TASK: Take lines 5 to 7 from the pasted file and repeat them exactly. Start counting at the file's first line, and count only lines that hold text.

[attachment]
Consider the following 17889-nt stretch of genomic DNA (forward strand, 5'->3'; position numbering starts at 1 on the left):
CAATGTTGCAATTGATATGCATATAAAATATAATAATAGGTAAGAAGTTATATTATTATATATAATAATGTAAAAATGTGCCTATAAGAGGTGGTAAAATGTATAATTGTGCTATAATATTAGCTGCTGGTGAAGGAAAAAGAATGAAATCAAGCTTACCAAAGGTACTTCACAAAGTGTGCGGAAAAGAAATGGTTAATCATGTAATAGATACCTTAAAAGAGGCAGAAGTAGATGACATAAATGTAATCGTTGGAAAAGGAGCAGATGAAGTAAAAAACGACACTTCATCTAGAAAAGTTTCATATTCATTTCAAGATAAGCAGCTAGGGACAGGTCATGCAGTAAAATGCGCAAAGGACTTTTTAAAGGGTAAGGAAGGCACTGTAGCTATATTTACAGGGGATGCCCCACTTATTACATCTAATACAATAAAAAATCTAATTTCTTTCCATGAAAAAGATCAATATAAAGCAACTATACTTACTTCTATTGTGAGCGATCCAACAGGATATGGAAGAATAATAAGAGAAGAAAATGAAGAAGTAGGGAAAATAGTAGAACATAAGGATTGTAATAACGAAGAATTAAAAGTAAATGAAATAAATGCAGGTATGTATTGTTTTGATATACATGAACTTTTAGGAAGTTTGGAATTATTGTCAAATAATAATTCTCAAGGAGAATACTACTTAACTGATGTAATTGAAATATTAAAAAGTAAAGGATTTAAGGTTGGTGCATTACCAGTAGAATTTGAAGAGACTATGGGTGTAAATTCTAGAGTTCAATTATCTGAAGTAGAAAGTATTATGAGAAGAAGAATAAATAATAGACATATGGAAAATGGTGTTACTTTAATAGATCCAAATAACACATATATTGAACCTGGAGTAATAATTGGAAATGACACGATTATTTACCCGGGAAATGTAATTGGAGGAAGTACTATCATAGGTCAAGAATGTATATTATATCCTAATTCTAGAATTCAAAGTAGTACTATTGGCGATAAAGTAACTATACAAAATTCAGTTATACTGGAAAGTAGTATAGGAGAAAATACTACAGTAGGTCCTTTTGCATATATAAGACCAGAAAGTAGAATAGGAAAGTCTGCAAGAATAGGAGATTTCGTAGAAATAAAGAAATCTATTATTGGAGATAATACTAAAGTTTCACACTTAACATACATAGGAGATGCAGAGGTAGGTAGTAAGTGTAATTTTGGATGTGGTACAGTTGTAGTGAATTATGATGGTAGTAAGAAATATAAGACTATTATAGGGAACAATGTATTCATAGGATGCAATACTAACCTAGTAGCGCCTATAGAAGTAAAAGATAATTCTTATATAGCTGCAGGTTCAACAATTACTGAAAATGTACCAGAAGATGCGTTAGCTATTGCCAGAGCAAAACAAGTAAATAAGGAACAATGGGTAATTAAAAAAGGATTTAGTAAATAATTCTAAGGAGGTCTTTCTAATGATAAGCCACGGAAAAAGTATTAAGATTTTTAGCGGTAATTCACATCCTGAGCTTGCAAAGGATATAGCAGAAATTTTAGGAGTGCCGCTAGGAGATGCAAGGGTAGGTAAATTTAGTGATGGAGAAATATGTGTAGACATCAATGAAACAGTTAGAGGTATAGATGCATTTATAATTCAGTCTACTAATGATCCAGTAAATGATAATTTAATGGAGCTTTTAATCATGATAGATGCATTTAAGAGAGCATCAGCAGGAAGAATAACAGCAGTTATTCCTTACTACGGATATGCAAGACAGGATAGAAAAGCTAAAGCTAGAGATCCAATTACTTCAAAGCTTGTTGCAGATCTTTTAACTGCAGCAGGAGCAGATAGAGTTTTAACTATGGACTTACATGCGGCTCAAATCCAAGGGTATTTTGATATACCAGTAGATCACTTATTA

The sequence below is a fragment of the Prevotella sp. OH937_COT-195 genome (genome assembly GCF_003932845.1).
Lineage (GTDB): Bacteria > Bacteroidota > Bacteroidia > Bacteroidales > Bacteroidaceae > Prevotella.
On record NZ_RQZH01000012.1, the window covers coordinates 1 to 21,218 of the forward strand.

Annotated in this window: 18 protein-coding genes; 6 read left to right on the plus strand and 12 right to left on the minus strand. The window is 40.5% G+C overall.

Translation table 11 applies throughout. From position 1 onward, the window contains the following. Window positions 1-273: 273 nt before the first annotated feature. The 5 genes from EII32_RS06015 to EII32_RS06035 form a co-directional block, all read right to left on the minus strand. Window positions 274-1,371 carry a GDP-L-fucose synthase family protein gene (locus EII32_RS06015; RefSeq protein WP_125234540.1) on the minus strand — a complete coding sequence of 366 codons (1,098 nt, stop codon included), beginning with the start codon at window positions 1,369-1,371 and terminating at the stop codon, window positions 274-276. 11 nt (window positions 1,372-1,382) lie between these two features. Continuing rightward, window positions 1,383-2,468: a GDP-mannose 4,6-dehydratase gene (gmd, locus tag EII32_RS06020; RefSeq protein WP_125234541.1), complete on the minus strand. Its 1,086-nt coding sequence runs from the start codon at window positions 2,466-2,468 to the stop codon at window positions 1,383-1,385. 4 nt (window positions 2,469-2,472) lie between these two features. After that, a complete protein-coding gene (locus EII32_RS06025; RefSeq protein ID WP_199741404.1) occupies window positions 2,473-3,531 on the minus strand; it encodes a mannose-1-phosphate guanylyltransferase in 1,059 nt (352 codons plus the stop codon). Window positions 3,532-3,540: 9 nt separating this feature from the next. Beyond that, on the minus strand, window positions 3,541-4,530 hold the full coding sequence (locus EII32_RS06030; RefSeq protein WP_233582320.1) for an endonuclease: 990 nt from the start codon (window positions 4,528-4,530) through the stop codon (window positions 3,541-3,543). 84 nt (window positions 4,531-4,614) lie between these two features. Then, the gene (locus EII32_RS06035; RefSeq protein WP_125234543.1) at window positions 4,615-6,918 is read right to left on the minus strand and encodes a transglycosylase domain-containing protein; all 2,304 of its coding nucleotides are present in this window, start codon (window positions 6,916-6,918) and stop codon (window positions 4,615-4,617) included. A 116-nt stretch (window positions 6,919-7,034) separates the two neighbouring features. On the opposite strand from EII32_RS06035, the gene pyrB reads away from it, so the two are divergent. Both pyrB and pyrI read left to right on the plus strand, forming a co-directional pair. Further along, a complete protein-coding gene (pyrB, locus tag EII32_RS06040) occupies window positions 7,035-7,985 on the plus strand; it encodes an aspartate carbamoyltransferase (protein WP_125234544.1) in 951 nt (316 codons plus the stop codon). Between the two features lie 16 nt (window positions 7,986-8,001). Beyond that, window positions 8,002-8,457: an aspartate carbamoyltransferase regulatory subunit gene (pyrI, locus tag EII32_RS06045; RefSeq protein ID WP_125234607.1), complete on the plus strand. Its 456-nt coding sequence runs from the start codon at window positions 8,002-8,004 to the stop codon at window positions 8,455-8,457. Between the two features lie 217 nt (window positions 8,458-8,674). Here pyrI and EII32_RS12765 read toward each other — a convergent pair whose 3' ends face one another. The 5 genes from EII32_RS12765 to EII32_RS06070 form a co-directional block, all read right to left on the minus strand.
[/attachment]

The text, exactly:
On record NZ_RQZH01000012.1, the window covers coordinates 1 to 21,218 of the forward strand.

Annotated in this window: 18 protein-coding genes; 6 read left to right on the plus strand and 12 right to left on the minus strand. The window is 40.5% G+C overall.

Translation table 11 applies throughout. From position 1 onward, the window contains the following. Window positions 1-273: 273 nt before the first annotated feature. The 5 genes from EII32_RS06015 to EII32_RS06035 form a co-directional block, all read right to left on the minus strand. Window positions 274-1,371 carry a GDP-L-fucose synthase family protein gene (locus EII32_RS06015; RefSeq protein WP_125234540.1) on the minus strand — a complete coding sequence of 366 codons (1,098 nt, stop codon included), beginning with the start codon at window positions 1,369-1,371 and terminating at the stop codon, window positions 274-276. 11 nt (window positions 1,372-1,382) lie between these two features. Continuing rightward, window positions 1,383-2,468: a GDP-mannose 4,6-dehydratase gene (gmd, locus tag EII32_RS06020; RefSeq protein WP_125234541.1), complete on the minus strand. Its 1,086-nt coding sequence runs from the start codon at window positions 2,466-2,468 to the stop codon at window positions 1,383-1,385. 4 nt (window positions 2,469-2,472) lie between these two features. After that, a complete protein-coding gene (locus EII32_RS06025; RefSeq protein ID WP_199741404.1) occupies window positions 2,473-3,531 on the minus strand; it encodes a mannose-1-phosphate guanylyltransferase in 1,059 nt (352 codons plus the stop codon). Window positions 3,532-3,540: 9 nt separating this feature from the next. Beyond that, on the minus strand, window positions 3,541-4,530 hold the full coding sequence (locus EII32_RS06030; RefSeq protein WP_233582320.1) for an endonuclease: 990 nt from the start codon (window positions 4,528-4,530) through the stop codon (window positions 3,541-3,543). 84 nt (window positions 4,531-4,614) lie between these two features. Then, the gene (locus EII32_RS06035; RefSeq protein WP_125234543.1) at window positions 4,615-6,918 is read right to left on the minus strand and encodes a transglycosylase domain-containing protein; all 2,304 of its coding nucleotides are present in this window, start codon (window positions 6,916-6,918) and stop codon (window positions 4,615-4,617) included. A 116-nt stretch (window positions 6,919-7,034) separates the two neighbouring features. On the opposite strand from EII32_RS06035, the gene pyrB reads away from it, so the two are divergent. Both pyrB and pyrI read left to right on the plus strand, forming a co-directional pair. Further along, a complete protein-coding gene (pyrB, locus tag EII32_RS06040) occupies window positions 7,035-7,985 on the plus strand; it encodes an aspartate carbamoyltransferase (protein WP_125234544.1) in 951 nt (316 codons plus the stop codon). Between the two features lie 16 nt (window positions 7,986-8,001). Beyond that, window positions 8,002-8,457: an aspartate carbamoyltransferase regulatory subunit gene (pyrI, locus tag EII32_RS06045; RefSeq protein ID WP_125234607.1), complete on the plus strand. Its 456-nt coding sequence runs from the start codon at window positions 8,002-8,004 to the stop codon at window positions 8,455-8,457. Between the two features lie 217 nt (window positions 8,458-8,674). Here pyrI and EII32_RS12765 read toward each other — a convergent pair whose 3' ends face one another. The 5 genes from EII32_RS12765 to EII32_RS06070 form a co-directional block, all read right to left on the minus strand.